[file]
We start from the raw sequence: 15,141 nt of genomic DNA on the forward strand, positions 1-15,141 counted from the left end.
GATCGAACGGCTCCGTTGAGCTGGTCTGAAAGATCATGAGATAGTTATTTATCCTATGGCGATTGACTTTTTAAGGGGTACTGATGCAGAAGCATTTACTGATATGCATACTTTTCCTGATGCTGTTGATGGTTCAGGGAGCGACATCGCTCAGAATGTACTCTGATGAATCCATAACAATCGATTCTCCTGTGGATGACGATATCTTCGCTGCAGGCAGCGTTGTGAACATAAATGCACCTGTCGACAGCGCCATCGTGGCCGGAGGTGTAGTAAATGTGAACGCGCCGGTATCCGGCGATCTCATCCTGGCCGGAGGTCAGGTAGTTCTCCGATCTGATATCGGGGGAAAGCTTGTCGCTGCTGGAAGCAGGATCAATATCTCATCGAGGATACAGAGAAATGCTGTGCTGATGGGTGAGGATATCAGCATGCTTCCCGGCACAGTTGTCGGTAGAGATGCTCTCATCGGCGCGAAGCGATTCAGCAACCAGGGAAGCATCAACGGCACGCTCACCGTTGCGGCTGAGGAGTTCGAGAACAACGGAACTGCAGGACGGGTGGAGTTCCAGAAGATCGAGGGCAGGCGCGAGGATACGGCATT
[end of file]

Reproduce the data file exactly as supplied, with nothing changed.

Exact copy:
We start from the raw sequence: 15,141 nt of genomic DNA on the forward strand, positions 1-15,141 counted from the left end.
GATCGAACGGCTCCGTTGAGCTGGTCTGAAAGATCATGAGATAGTTATTTATCCTATGGCGATTGACTTTTTAAGGGGTACTGATGCAGAAGCATTTACTGATATGCATACTTTTCCTGATGCTGTTGATGGTTCAGGGAGCGACATCGCTCAGAATGTACTCTGATGAATCCATAACAATCGATTCTCCTGTGGATGACGATATCTTCGCTGCAGGCAGCGTTGTGAACATAAATGCACCTGTCGACAGCGCCATCGTGGCCGGAGGTGTAGTAAATGTGAACGCGCCGGTATCCGGCGATCTCATCCTGGCCGGAGGTCAGGTAGTTCTCCGATCTGATATCGGGGGAAAGCTTGTCGCTGCTGGAAGCAGGATCAATATCTCATCGAGGATACAGAGAAATGCTGTGCTGATGGGTGAGGATATCAGCATGCTTCCCGGCACAGTTGTCGGTAGAGATGCTCTCATCGGCGCGAAGCGATTCAGCAACCAGGGAAGCATCAACGGCACGCTCACCGTTGCGGCTGAGGAGTTCGAGAACAACGGAACTGCAGGACGGGTGGAGTTCCAGAAGATCGAGGGCAGGCGCGAGGATACGGCATT